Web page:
The episode’s pivot into the second half, where Fi typically explores the supernatural phenomenon at work, is rather graceful. The group contacts a friend of Ned’s, Frank (played by Bo Diddley), who helps uncover the original song, recorded by a man named Natty Bookman but with completely different lyrics. He also tells the story of Natty Bookman’s conflict with Addison Foster, with Fi filling in the missing pieces later: Natty Bookman killed the unknown Addison Foster and claimed Foster’s music as his own. So the new lyrics are Foster’s original lyrics, and he’s been channeling them from beyond the grave to the musically-inclined Phillips family (even Fi, who gets to sing a few bars outside the club and again at Frank’s record shop) as a way of asking someone to help right the wrong. It works out: Addison Foster’s granddaughter works at the mansion where the Phillips and Bells are holed up, and Natty Bookman’s daughter is none other than Mrs. Clemens. By allowing the performance of a blues song one last time at the Yale for Alice Foster (Addison’s granddaughter), the Molly Phillips Band and Mrs. Clemens can put Addison Foster’s soul at ease. (The Eleanor of the song, by the way, is Addison Foster’s widow.)
What makes “Blues” work beyond its love and expert use of the blues is how well it fits into So Weird‘s mythology despite not directly addressing any of the recent plot developments. Mrs. Clemens buys the Yale Hotel with the intention of turning it into a more pop-oriented venue (hence the booking of Molly Phillips), but her real intent is to bury the club’s ugly past, particularly with regards to her father and the crime he committed against Addison Foster. It’s not unlike Molly’s surrendering to writing commercial jingles in the wake of Rick’s death, not to mention her attempts to hide the truth of Rick’s investigations into the paranormal from Fiona. And the love of the blues isn’t just because of Bo Diddley. His character makes note of how the Phillips family has “a sweet, sweet case of the blues,” and the blues song at the heart of the episode is integral to the plot, as its lyrics, which form a sort of mini-mystery early on, subtly point to the truth and the pain of Addison Foster. (They might also point towards some kind of deal with the devil, which is curious because when Supernatural introduces the key mythological thread involving crossroad demons, the bureaucratic demons that make literal the phrase “deal with the devil,” it does so in an episode titled “Crossroad Blues”—yes, another episode with a blues singer at the heart of it.)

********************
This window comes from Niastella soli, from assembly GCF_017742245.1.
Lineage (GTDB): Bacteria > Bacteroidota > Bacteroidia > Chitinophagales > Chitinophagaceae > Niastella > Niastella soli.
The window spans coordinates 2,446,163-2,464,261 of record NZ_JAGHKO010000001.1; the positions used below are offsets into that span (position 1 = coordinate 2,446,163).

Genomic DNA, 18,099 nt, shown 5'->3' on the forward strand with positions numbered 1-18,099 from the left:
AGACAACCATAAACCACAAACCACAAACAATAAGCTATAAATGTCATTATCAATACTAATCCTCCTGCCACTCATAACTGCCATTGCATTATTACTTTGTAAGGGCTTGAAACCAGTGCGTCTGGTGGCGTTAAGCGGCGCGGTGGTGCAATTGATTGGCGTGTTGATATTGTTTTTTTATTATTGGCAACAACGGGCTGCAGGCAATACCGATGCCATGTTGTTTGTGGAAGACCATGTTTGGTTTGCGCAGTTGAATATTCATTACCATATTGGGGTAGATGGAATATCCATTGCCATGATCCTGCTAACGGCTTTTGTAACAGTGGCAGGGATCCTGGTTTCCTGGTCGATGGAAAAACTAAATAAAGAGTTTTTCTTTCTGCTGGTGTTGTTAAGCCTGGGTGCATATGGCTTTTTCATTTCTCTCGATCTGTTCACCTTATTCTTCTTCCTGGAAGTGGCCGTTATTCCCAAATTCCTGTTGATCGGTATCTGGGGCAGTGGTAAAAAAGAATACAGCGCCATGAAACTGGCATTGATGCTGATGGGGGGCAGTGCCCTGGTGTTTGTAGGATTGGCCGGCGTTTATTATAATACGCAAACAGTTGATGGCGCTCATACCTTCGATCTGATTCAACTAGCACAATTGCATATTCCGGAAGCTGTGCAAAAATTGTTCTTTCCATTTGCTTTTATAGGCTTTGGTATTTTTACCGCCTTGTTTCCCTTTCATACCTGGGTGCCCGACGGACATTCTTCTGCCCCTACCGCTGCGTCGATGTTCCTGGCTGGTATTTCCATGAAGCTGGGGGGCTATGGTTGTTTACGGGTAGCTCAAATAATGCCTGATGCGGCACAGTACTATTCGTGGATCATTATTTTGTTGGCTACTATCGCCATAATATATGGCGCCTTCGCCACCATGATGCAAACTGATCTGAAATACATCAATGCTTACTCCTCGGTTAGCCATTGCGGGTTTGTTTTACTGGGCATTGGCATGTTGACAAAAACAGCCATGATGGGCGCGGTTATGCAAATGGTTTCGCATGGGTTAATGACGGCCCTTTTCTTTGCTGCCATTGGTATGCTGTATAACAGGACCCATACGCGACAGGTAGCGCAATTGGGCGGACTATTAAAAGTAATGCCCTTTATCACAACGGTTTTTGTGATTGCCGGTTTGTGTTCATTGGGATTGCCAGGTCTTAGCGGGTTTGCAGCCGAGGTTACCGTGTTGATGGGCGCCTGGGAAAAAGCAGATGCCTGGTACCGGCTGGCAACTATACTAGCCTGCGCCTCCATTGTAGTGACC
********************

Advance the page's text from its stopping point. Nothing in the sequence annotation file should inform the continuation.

Bo Diddley has been dead for nearly five years, but his legacy as “The Originator” and as a legendary blues artist will live on in music history, and this episode of So Weird is testament to that. It also speaks to a larger universal truth about music in a very Buffy sort of way. Addison Foster may have been channeling the tour bus in order to make his presence felt, but it’s a safe wager that anyone with even the slightest musical inclination has felt that light push inside them, that forceful desire to just kick up your feet and play some music to help get through the day. And that’s an even greater legacy for “The Originator” to leave: that music is music, no matter what name you call it by, and it’s a mighty powerful healer.
The scene at the record shop ends unusually for a television show. The information Fi needs has already been given, and Fi is buying Natty Bookman’s album. “Because you’re such good friends of Ned’s,” he says, “I’ll give it to you!” “Thanks,” Fi says excitedly. “For twenty bucks.” And then an exchange that comes almost from a different show, or at least one that might fit in on the outtakes of this one, but one that’s certainly in the spirit of the blues, in an unexpectedly comedic way:
Frank: You want a bag?
Frank: Ain’t got one.
Cameron White is a freelance writer currently residing in Arkansas. He writes about television over on his blog, Wayward Television, and tweets about how Miranda is probably going to reject him in Mass Effect 2. His obsession with television was founded in 1996 by The Disney Channel and fostered by his discovery of Firefly in the summer of 2007. HE’S IN TECH!